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As far as you know, how popular is this method in user research? What do you think of this method? Normally who are doing this job? People from UX team or other teams? What tools do they usually use for data mining?

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Welcome to UX! Could you please elaborate on what you mean by data mining? What problem are you facing that you want to solve? How can we help you? –  Rahul Aug 26 '11 at 13:39
    
Thank you Rahul. By data mining I mean finding user's behavior pattern through web server log, for example, the click stream, the visiting path, etc. –  pinkhq Aug 30 '11 at 14:00
    
I think it would be helpful if you made the question more specific - and added your comment about what you mean by data mining into the question. Focus on just popularity/utility, or roles, or tools. –  Jonathan Sep 30 '11 at 23:04
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1 Answer

  1. Some tools allow you to view a Heat Map of where people click on your pages over time (e.g. Google Analytics or CrazyEgg). You can analyse to see where people are clicking on your pages based on installing the analytics. You could also use your logs if you can back-correlate to screen positions.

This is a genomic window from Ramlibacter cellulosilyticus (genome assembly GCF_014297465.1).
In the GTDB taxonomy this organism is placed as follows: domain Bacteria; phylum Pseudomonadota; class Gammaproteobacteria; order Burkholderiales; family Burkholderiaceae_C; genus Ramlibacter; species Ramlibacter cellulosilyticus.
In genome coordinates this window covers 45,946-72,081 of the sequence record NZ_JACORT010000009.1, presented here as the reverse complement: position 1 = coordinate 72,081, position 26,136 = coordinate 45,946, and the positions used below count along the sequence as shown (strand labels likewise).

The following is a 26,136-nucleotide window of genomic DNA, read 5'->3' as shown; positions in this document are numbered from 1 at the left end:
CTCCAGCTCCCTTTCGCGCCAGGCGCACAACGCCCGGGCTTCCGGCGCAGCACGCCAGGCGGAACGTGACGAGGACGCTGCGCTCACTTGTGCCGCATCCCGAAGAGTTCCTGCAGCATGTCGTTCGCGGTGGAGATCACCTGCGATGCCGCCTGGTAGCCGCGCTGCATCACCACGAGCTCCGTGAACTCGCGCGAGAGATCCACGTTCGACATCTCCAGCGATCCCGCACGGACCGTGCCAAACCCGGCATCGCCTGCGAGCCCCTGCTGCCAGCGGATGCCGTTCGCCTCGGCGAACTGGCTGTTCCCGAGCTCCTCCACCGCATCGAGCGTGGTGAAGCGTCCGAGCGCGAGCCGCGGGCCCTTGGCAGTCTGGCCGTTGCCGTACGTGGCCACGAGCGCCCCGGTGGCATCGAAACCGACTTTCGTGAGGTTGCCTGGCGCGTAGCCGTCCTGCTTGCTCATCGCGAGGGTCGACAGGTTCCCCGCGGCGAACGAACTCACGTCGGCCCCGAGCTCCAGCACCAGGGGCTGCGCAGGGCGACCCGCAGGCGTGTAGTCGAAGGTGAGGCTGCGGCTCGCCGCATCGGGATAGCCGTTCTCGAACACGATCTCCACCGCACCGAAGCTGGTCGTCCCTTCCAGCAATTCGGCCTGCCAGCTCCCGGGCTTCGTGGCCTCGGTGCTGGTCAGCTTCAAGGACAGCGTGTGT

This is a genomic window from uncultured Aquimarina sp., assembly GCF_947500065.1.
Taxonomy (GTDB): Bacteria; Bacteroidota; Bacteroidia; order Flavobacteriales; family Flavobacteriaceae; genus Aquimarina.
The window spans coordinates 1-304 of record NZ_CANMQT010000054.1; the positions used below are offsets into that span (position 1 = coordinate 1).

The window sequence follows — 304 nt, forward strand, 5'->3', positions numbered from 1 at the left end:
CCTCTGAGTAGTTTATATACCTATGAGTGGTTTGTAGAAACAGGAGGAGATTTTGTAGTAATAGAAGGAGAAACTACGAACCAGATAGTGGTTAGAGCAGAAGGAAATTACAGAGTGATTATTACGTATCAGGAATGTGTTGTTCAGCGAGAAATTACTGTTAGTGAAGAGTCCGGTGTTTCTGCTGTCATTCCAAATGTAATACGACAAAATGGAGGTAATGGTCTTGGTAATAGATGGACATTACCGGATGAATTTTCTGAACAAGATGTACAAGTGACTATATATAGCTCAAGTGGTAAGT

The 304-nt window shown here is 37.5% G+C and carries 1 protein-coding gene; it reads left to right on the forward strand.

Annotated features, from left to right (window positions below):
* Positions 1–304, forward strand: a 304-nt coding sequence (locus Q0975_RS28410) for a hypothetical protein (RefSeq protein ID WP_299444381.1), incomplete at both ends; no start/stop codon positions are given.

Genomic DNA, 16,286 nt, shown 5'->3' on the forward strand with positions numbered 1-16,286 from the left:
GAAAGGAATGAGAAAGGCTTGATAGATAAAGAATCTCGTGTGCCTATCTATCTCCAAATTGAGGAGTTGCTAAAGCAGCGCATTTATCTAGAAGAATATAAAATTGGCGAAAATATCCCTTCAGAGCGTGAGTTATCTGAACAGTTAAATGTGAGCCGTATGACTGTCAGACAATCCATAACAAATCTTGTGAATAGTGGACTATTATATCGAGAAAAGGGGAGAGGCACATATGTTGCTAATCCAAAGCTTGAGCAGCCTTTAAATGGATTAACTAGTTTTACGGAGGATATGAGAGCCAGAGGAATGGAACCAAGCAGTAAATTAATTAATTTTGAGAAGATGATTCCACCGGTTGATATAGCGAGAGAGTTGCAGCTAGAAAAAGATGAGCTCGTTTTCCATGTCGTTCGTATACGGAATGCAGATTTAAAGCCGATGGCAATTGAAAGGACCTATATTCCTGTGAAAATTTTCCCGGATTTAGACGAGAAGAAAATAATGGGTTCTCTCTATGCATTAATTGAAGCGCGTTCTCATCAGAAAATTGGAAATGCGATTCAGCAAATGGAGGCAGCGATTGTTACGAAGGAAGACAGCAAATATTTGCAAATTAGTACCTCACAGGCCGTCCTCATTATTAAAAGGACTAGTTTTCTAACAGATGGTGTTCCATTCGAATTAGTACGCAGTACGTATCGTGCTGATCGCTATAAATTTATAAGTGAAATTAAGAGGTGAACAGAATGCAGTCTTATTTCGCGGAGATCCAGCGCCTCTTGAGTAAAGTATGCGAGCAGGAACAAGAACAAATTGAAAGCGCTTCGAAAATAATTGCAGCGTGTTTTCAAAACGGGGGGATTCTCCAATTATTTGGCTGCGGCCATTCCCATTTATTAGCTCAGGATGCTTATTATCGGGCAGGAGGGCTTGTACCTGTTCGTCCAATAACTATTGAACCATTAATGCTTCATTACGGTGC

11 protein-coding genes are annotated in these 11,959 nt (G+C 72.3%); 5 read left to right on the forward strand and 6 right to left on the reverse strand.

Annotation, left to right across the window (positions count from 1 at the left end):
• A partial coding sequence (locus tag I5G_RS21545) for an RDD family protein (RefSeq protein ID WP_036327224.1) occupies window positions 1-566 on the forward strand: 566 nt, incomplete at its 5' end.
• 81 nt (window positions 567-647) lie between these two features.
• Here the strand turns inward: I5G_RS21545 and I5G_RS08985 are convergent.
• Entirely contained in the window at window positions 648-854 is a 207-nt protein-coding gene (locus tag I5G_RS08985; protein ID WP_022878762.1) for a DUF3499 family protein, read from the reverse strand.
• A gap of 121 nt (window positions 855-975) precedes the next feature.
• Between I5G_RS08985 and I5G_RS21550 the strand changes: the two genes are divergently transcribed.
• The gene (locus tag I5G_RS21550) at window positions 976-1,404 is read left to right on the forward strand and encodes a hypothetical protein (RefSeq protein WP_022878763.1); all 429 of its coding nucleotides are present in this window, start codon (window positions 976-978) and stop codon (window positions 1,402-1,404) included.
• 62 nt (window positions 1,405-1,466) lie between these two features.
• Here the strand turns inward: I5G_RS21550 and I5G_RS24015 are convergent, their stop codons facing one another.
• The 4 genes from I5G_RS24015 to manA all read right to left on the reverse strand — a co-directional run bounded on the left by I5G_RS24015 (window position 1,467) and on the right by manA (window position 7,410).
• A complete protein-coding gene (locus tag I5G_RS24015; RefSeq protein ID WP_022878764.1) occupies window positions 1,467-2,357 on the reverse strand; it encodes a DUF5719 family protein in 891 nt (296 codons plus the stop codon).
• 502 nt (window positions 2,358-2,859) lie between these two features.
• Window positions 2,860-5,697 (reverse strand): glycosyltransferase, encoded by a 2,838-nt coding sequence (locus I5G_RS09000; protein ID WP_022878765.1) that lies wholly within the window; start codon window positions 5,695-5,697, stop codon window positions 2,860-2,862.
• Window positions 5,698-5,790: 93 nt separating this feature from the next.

2. A/B testing allows you to show different versions to different people. You can record which they view and then datamine the results.

  3. You can go beyond to testing a whole range of options. For example Google conducted a link color experiment. I recall reading a rant by an ex-google UI designer about how they weren't willing to take risks, but I can't find the link. Instead read this 37Signals explanation of how they test.

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I'm not sure how others use the word data mining, but generally it seems when I hear it, people are talking about very unstructured research methods, eg trying to uncover "hidden" relationships between variables. In your answer, I would consider #2 and #3 to be very structured, and only #1 sounds like data mining to me personally. –  Jonathan Sep 30 '11 at 23:01
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